The “gay panic” or “trans panic” defense is when people accused of assault or murder say they acted in a state of temporary insanity, either because they learned of the victim’s sexual orientation or gender identity, or in reponse to a sexual advance.
The legal strategy has been deployed in dozens of cases across the country to sway a jury or lessen a defendant’s charges. That includes in New Jersey, where Francisco Gonzalez Fuentes’ boyfriend Pedro Garcia and another man murdered him after Fuentes outed Garcia at a party. Garcia, who was convicted of the gruesome 2011 murder in Bergen County, claimed he was “provoked” when Fuentes tried to sexually assault him.
Under fire from the LGBT Bar Association and other organizations nationwide, who say it implies that the lives of gay and transgenger people are worth less than others, the defense has been curtailed in eight states.
A bill approved unanimously by the state Assembly on Monday would make New Jersey the ninth. The measure, which still must clear the Senate and be signed by Gov. Phil Murphy, would bar the defense in murder cases.
“No one should ever be excused from murder because their victim is gay or transgender,” Christian Fuscarino, executive director for Garden State Equality, said in a statement. “New Jersey must send an unequivocal message that we fully value the lives and dignity of LGBTQ people.”
Activists say now is a critical time for the legislation to move forward. At least 22 transgender and gender non-conforming people have been killed in the United States this year, according to the Human Rights Campaign.
In New Jersey, reported hate crimes have increased in each of the past three years. Though Gallup estimates that lesbian, gay, bisexual and transgender people make up only 4.5% of the U.S. population, LGBT people make up about 16% of federally-reported hate crime victims, according to the FBI.
Activists also want to build on recent policy gains in New Jersey. After a first-of-its-kind statewide task force on transgender equality released a list of recommendations last week, Attorney General Gurbir Grewal promptly issued a new directive governing police interactions with transgender individuals.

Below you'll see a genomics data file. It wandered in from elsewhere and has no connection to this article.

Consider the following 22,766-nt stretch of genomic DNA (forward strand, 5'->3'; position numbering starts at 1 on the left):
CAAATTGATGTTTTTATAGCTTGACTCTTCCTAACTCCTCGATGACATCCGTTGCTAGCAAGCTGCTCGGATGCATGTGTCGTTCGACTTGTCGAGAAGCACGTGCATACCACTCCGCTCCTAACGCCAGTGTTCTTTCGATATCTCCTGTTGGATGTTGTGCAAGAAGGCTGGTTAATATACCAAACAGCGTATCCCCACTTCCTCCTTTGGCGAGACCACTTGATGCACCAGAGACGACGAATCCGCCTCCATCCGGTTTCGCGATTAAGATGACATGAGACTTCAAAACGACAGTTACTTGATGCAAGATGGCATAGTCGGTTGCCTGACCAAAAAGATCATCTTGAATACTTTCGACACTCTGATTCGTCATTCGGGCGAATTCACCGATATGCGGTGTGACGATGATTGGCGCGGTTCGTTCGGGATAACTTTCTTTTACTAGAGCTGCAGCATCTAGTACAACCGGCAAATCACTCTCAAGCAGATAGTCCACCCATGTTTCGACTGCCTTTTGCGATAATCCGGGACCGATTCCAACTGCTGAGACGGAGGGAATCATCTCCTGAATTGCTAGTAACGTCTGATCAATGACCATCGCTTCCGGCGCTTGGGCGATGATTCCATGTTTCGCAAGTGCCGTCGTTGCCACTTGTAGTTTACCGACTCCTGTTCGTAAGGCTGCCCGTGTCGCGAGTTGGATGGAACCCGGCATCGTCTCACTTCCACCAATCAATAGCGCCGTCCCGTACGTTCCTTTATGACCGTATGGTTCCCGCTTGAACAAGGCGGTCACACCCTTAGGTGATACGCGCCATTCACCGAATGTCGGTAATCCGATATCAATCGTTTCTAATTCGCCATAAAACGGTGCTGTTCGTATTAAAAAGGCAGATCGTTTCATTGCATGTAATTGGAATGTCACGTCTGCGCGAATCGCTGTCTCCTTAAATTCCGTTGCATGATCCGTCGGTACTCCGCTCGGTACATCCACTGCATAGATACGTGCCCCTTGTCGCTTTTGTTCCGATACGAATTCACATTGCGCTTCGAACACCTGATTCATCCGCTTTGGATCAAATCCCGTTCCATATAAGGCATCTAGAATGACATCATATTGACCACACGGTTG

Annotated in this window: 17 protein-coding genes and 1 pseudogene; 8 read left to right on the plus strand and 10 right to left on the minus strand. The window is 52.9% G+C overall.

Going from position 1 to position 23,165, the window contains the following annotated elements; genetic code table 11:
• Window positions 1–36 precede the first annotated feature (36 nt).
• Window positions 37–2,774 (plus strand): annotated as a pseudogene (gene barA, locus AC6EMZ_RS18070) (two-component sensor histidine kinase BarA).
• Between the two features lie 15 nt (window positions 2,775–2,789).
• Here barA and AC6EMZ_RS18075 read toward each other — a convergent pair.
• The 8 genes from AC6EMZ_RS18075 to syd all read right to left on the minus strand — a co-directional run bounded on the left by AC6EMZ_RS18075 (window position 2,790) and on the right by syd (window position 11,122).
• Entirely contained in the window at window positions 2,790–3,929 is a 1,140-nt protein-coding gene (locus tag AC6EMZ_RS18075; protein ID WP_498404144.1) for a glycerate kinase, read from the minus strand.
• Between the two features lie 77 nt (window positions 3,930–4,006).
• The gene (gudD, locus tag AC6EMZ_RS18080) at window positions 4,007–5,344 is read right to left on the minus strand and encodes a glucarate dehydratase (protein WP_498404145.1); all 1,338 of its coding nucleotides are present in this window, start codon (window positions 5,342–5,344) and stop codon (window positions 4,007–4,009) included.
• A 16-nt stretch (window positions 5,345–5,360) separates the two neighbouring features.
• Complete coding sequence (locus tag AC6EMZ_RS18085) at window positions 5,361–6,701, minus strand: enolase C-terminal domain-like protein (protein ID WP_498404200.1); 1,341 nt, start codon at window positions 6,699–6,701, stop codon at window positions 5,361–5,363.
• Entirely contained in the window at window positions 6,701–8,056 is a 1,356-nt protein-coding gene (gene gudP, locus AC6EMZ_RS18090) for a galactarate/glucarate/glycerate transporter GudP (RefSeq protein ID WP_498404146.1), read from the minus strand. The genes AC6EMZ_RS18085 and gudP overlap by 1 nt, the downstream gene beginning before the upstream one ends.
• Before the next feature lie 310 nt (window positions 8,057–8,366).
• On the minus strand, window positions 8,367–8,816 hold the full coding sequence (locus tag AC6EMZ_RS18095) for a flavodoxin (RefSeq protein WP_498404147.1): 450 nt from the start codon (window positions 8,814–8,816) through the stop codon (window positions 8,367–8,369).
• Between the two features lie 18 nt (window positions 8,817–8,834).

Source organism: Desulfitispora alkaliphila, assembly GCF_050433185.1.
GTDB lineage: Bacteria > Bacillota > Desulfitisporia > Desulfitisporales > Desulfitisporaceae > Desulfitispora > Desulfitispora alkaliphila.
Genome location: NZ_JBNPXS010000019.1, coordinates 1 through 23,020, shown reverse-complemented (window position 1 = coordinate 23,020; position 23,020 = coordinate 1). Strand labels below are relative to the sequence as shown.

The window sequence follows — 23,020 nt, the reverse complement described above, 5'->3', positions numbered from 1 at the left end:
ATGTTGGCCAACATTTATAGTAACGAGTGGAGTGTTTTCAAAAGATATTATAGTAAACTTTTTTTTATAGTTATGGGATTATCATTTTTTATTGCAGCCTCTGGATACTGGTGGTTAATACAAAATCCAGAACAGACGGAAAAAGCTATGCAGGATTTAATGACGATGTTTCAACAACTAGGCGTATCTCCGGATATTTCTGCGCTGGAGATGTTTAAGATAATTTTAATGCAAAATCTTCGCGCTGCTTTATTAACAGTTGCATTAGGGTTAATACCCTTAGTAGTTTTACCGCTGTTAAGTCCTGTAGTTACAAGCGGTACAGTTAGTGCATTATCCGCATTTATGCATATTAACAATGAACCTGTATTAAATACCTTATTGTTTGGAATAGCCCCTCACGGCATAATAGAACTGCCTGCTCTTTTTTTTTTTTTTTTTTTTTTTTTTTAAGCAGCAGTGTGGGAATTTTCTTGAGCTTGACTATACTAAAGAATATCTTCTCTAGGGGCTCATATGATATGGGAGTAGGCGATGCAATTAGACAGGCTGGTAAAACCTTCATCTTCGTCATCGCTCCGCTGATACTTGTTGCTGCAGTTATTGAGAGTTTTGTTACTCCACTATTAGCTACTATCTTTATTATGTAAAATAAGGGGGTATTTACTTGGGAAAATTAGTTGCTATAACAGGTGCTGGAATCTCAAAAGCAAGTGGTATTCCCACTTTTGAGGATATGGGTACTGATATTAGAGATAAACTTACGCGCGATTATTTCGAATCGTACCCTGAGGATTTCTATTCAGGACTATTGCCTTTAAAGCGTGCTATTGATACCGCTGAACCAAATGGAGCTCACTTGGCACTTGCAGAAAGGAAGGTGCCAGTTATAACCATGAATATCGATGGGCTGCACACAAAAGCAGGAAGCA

The directive instructs police not to stop people over their gender identity, to address individuals using their chosen names and pronouns, and to perform “any actions that turn on gender” in line with the person’s gender identity, among other provisions.
Grewal also announced an anti-discrimination public awareness campaign and a new Juvenile Justice Commission policy on dealing with LGBT children.
The “gay panic” or “trans panic” defense is not always successful, and according to The New York Times, it has been used less frequently over time as attitudes toward gay and transgender people have shifted.
It was unsuccessfully used on appeal in the Bergen County murder case.
But the defense is not dead. According to the LGBT Bar Association, it was most recently used in April 2018 to try to reduce a murder charge to a lesser crime.
Jon Oliveira of Garden State Equality said it’s not enough for judges to instruct juries not to engage in bias if they hear a “gay panic” or “trans panic” defense.
“Even if that were dismissed by a judge, as human beings we understand that once that argument has been presented there’s an implicit bias that has definitely affected the jury,” he said.
California was the first state to curtail the legal strategy, in 2014. Since then, Illinois, Rhode Island, Nevada, Connecticut, Maine, Hawaii and New York have passed similar laws.